Monday, August 20, 2012


Story Description: 

Doubleday Canada|June 26, 2012|Hardcover|ISBN: 978-0-385-67663-2 

From a stunning new literary voice comes a brilliant debut novel that created an international auction frenzy, with sales in twenty-seven countries to date, about a young girl growing up in extraordinary times. 

On a seemingly ordinary Saturday morning, Julia and her family wake to discover, along with the rest of the world, that the rotation of the earth has suddenly begun to slow.  Set against this threat to normal life, The Age of Miracles maps the effects of catastrophes big and small on the lives of ordinary people, and in particular, on a young girl.  Extraordinary for its original concept, unforgettable characters, and the grace, elegance and beauty of Karen Thompson Walker’s prose, The Age of Miracles is a mesmerizing story of family turmoil, young love, and coming-of-age set against an upending of life as we know it. 

My Review: 

Eleven-year-old, Julia is learning to cope with the many changes that accompany growing up.  Her very best friend, Hanna seems to have deserted her, her parents aren’t getting along all that well, she sees her father with another woman in the other woman’s home while he is supposed to be at work, and the boy she has a crush on, Seth Moreno, acknowledges her one day and totally ignores her the next. 

Then Julia is forced to deal with a real life, scary situation.  On a Saturday morning, Julia and her parents, along with the rest of the world, learn that the earth’s rotation is slowing down which means the length of each day is getting longer and longer and no one seems to know why.  Some scientists think they have it all figured out while other scientists think they’re wrong.  Regardless, this is real, it is happening, and the days are getting longer and longer causing all sorts of problems.  This lengthening of days goes on for so long that it now takes multiple twenty-four hour periods to see the sun.  The earth’s magnetic field has shifted and some people are getting sick, folks cannot go outside during the lengthy hours of sunlight as the sun is burning their skin through their clothing.  Families, governments, stores, and schools all try to adapt the best way they can.  Kids are going to school at night, sometimes during the day, people are stock-piling food, water, and batteries, thinking the end of the world is coming, while others are moving their families to live in communes.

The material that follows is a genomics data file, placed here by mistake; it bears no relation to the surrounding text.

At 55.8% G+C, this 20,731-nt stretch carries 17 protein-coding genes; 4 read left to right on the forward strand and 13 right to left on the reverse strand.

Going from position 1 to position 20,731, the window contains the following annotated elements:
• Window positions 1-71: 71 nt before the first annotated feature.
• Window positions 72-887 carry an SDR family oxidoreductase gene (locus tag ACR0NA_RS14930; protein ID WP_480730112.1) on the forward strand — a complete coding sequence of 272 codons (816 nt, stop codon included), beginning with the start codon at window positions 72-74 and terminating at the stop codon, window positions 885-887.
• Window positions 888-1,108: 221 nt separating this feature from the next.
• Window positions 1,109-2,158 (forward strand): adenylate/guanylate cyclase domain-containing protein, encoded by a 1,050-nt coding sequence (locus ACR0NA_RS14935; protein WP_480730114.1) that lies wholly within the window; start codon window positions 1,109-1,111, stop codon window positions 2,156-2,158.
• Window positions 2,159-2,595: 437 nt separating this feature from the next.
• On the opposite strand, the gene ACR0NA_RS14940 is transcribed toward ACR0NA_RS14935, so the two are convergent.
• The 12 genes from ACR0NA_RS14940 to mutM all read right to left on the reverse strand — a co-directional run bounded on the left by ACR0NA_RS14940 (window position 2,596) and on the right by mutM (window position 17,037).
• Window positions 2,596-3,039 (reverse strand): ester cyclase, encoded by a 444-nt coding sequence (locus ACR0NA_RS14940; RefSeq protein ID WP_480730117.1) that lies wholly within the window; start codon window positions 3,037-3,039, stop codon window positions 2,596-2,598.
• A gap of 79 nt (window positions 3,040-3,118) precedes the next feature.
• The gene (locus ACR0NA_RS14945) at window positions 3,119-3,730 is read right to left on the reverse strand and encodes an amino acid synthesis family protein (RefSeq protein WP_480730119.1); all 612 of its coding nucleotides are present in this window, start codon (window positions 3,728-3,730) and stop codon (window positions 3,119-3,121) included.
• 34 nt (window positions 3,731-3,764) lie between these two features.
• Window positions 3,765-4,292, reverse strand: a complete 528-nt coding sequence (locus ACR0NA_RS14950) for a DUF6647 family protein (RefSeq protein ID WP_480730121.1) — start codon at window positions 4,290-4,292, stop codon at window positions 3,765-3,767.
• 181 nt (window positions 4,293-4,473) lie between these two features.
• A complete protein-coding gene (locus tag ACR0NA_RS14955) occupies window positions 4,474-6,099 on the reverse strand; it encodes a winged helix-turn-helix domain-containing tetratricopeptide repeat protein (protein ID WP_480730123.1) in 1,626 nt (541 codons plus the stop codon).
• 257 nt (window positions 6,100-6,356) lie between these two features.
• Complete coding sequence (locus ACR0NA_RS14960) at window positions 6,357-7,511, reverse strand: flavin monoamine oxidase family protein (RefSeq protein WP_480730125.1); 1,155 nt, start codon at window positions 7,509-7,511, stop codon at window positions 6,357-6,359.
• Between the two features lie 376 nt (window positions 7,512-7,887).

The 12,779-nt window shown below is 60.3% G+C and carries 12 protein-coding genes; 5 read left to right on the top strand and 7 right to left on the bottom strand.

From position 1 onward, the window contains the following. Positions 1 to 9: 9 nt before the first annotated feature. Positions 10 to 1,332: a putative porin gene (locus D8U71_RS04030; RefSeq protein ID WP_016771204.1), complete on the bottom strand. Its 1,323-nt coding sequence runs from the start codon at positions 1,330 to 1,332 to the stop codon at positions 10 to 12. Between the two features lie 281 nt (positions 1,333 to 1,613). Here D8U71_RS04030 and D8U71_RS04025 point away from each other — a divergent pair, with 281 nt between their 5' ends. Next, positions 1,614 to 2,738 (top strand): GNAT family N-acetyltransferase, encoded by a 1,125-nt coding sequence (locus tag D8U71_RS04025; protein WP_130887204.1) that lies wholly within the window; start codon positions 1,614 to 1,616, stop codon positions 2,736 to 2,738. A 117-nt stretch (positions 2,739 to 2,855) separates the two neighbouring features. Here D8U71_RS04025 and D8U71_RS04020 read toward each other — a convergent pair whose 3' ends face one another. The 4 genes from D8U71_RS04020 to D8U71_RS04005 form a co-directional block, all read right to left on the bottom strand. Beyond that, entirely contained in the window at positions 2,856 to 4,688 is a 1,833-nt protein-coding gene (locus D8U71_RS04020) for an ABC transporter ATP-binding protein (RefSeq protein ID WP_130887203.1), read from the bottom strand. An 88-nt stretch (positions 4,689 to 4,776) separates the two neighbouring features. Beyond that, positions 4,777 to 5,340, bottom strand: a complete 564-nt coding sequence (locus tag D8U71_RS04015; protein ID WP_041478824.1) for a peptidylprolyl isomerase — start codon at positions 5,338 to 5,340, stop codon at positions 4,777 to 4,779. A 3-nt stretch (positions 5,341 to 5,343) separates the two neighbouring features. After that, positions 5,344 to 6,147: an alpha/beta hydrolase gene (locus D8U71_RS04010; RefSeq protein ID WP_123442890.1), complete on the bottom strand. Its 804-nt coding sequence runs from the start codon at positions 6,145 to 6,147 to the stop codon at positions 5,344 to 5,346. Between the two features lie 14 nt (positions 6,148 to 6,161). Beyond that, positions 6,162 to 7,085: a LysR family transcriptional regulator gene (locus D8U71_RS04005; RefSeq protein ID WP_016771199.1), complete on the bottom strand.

The story is narrated by eleven-year-old, Julia so really more of the story is about coming-of-age but also part sci-fi and part young adult fiction.  However, as a full grown adult I did thoroughly enjoy the book.  It is beautifully written and I will be recommending it to my friends.

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